AAS 200th meeting, Albuquerque, NM, June 2002
Session 49. New Frontiers in Solar and Space Weather Radiophysics
SPD Topical Session Oral, Tuesday, June 4, 2002, 2:00-3:30pm, 3:45-5:30pm, Ballroom B

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[49.06] Radio Signatures of Coronal Mass Ejections

A. Vourlidas (Naval Research Laboratory)

The SOHO mission and in particular the LASCO/EIT imaging of the near-Sun enviroment brought the study of coronal mass ejections (CMEs) to the forefront of solar physics research. Solar radiophysics, especially in low frequencies have benefited from the renewed interest on outer corona events and the availability of new or renovated radio instruments both in space and on the ground. Now spectrometric and imaging observations of CMEs and related phenomena are routinely available and their analysis has begun to contribute important insights to the physics of CMEs. In this paper, I review the significant amount of radio CME work that has accumulated since the beggining of the current solar cycle and outline the ways in which radio coronal observations could become even more important in the future.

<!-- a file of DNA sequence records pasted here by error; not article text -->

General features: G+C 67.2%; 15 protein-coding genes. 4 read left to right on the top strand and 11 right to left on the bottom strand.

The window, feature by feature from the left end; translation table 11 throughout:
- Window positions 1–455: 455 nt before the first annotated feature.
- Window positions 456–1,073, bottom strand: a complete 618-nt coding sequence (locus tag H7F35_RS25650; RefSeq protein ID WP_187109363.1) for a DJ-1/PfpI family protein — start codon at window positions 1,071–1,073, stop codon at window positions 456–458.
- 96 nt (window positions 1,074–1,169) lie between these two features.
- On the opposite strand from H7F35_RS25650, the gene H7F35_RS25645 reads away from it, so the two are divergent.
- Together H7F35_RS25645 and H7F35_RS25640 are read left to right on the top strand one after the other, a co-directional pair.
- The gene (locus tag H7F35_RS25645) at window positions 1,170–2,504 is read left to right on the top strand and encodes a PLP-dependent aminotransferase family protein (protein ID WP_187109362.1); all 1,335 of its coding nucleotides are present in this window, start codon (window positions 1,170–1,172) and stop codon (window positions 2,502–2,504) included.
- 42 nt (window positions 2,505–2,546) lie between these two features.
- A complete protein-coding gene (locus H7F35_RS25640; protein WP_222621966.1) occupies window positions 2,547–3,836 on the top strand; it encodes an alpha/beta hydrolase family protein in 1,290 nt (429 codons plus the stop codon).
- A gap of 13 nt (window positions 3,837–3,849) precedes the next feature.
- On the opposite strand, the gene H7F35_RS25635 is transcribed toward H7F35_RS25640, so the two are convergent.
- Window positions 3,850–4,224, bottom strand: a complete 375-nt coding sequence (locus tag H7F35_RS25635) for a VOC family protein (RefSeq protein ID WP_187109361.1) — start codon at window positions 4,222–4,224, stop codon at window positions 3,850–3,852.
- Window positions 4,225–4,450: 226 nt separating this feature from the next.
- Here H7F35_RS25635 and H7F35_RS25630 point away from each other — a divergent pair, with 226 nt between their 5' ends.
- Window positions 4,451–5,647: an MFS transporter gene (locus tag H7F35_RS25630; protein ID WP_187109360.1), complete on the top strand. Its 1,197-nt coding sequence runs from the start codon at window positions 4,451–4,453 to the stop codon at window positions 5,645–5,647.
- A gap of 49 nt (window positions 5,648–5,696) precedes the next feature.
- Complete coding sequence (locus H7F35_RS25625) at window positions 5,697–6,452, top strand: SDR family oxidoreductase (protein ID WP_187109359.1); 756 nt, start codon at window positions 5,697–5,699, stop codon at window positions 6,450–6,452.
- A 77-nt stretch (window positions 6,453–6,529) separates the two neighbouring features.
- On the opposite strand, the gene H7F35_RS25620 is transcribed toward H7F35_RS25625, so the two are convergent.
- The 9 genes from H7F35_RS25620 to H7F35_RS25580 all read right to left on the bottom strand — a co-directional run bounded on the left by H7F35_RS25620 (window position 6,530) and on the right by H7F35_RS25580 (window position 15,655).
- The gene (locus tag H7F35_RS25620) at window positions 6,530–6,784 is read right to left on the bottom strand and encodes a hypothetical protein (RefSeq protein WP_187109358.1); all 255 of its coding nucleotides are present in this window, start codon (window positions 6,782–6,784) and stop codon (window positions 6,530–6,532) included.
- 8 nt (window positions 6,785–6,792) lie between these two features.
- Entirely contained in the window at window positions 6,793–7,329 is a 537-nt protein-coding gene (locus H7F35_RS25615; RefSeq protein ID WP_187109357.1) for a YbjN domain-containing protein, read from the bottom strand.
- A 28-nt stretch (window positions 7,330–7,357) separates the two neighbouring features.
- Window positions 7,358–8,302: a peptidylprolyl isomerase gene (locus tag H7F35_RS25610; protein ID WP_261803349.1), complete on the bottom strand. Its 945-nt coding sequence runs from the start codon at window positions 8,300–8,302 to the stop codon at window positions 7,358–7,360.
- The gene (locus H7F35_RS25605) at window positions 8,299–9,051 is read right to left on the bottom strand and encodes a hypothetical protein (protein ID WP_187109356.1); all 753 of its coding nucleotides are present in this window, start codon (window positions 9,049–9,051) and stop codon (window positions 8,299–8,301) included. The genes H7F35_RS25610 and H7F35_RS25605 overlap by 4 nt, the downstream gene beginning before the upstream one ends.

The author(s) of this abstract have provided an email address for comments about the abstract: vourlidas@nrl.navy.mil

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Bulletin of the American Astronomical Society, 34
© 2002. The American Astronomical Soceity.